Table showing healthcare expenditure analysed by functions as percentage of current healthcare expenditure in the EU, individual EU Member States, EFTA countries, Bosnia and Herzegovina and Serbia for the year 2021.

Table 3: Healthcare expenditure, analysed by function, 2021
(% of current healthcare expenditure)
Source: Eurostat (hlth_sha11_hc)

The proportion of healthcare expenditure incurred by long-term healthcare was 16.0 % in the EU in 2021: more information about this function is given in a special focus below.

The fourth largest function was expenditure for preventive care, which averaged 6.0 % of current healthcare expenditure in 2021 in the EU. Among the EU Member States, the share ranged from 1.2 % in Malta to 10.3 % in Austria. The next largest function was ancillary services (such as laboratory testing or the transportation of patients), which accounted for 4.8 % of healthcare expenditure in the EU in 2021. The share of these services exceeded 10.0 % in Latvia, Croatia and Estonia. Expenditure related to governance and health system and financing administration averaged 3.6 % in the EU in 2021 and generally ranged from 0.8 % in Finland to 5.0 % in France; Slovakia was an exception, as the share of expenditure related to governance and health system and financing administration reached 9.0 %.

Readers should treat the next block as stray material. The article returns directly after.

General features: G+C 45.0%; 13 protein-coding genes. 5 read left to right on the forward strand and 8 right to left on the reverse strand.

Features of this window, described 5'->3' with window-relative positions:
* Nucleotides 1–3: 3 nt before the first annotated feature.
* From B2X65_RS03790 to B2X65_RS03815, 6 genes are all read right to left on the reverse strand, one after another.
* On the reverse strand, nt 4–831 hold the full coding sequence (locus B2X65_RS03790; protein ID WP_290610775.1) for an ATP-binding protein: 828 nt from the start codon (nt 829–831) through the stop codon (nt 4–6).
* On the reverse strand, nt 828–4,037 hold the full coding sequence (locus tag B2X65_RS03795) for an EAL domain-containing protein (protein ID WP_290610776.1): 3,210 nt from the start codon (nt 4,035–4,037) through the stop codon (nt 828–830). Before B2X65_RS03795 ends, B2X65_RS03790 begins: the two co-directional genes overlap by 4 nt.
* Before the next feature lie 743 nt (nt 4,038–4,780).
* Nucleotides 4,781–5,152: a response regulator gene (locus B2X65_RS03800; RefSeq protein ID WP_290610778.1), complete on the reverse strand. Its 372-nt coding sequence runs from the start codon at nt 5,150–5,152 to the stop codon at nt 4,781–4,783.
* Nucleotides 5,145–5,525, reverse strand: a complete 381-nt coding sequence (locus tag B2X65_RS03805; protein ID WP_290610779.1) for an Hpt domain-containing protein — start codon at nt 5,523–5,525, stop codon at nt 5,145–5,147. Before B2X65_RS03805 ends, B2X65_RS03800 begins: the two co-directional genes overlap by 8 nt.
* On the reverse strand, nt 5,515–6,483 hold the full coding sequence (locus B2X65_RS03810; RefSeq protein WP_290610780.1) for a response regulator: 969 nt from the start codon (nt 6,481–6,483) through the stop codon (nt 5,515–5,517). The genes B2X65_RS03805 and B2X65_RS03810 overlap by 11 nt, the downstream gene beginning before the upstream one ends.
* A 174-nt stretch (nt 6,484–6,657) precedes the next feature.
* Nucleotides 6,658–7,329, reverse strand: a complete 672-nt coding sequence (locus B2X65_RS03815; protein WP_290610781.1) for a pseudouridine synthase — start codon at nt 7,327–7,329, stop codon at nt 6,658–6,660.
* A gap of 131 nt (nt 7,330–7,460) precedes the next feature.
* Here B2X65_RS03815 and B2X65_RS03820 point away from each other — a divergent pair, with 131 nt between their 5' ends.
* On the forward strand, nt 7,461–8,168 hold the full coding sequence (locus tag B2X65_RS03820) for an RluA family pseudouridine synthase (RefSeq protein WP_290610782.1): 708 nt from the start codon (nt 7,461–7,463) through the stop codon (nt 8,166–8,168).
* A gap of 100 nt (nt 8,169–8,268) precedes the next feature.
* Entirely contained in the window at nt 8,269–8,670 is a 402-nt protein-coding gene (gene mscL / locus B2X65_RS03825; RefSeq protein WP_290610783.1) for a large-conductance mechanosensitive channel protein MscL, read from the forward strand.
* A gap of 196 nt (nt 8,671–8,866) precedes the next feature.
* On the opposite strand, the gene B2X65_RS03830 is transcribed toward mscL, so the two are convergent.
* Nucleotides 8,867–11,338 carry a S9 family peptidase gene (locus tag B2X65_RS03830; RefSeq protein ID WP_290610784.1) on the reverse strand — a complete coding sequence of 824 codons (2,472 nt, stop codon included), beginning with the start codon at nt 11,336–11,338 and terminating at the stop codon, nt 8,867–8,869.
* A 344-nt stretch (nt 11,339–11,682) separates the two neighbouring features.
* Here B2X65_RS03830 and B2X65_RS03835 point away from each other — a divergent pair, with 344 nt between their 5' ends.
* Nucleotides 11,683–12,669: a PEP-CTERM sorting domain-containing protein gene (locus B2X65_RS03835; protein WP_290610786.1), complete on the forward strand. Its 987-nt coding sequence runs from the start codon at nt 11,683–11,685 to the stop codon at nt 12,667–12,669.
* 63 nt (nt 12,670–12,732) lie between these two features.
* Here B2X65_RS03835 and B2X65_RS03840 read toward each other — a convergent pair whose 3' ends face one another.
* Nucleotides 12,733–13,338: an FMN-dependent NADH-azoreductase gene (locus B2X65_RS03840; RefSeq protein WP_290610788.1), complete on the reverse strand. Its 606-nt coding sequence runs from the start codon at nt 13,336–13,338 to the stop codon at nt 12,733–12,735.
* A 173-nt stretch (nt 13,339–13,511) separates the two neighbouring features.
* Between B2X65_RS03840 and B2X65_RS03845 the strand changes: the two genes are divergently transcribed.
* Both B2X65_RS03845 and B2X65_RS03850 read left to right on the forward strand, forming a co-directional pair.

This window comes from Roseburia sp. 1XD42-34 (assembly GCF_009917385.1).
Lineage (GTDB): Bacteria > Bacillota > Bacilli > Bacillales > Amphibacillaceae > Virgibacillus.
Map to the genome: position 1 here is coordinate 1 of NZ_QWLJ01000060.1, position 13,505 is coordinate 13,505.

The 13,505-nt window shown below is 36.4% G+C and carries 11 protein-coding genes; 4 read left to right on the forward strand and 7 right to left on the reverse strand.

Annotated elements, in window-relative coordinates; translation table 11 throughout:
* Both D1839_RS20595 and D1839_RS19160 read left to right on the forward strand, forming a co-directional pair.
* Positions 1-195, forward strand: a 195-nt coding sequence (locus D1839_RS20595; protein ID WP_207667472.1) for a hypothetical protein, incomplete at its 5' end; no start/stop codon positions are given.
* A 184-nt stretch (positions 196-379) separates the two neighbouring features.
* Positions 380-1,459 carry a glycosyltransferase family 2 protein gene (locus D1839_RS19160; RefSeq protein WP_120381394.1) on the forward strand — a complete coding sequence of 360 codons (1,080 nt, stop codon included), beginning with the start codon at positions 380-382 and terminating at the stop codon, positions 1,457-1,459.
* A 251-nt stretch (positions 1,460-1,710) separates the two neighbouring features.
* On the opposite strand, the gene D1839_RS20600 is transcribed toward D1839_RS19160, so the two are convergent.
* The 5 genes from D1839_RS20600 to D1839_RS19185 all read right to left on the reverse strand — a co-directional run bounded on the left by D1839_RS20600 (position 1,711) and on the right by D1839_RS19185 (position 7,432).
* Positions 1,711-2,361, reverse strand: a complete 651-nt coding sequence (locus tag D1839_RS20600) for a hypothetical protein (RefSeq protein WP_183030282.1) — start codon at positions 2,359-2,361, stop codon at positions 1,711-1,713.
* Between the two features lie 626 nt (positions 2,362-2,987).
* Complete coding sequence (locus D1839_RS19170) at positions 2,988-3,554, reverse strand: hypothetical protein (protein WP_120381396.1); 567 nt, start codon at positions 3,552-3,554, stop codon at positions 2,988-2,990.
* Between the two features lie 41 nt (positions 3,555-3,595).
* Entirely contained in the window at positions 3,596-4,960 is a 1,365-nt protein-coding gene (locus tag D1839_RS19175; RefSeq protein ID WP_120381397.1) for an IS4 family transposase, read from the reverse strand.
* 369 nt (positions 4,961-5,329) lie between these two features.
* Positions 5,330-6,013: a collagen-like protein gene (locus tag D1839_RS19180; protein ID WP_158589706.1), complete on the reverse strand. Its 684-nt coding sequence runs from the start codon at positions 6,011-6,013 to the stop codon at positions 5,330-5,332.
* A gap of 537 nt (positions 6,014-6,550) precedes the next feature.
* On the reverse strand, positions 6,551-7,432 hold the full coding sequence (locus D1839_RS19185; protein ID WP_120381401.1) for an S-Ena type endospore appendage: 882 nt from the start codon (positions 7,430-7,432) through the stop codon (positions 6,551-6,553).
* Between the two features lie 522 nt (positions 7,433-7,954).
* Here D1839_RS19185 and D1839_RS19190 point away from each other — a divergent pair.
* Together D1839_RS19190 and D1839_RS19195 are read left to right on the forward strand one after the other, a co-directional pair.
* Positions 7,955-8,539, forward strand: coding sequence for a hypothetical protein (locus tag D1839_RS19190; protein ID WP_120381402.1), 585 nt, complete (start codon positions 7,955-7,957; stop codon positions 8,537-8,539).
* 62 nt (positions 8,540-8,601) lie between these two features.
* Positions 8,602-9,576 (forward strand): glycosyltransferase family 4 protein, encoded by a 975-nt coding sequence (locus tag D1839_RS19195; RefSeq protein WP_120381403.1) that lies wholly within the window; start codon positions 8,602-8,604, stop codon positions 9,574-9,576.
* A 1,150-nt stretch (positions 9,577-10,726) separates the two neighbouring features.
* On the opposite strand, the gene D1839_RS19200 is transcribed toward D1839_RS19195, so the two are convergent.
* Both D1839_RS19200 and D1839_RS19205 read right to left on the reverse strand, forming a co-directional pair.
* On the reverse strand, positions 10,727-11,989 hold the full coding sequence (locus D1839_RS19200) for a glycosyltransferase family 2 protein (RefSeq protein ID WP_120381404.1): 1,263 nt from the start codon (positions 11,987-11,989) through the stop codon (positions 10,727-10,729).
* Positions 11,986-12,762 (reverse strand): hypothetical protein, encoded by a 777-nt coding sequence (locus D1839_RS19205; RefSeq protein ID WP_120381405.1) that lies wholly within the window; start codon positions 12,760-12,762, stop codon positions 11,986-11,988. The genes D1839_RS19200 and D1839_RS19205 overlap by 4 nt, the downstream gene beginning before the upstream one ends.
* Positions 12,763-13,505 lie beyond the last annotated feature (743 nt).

Long-term healthcare expenditure accounted for more than a quarter of current healthcare expenditure in the Netherlands and Sweden in 2021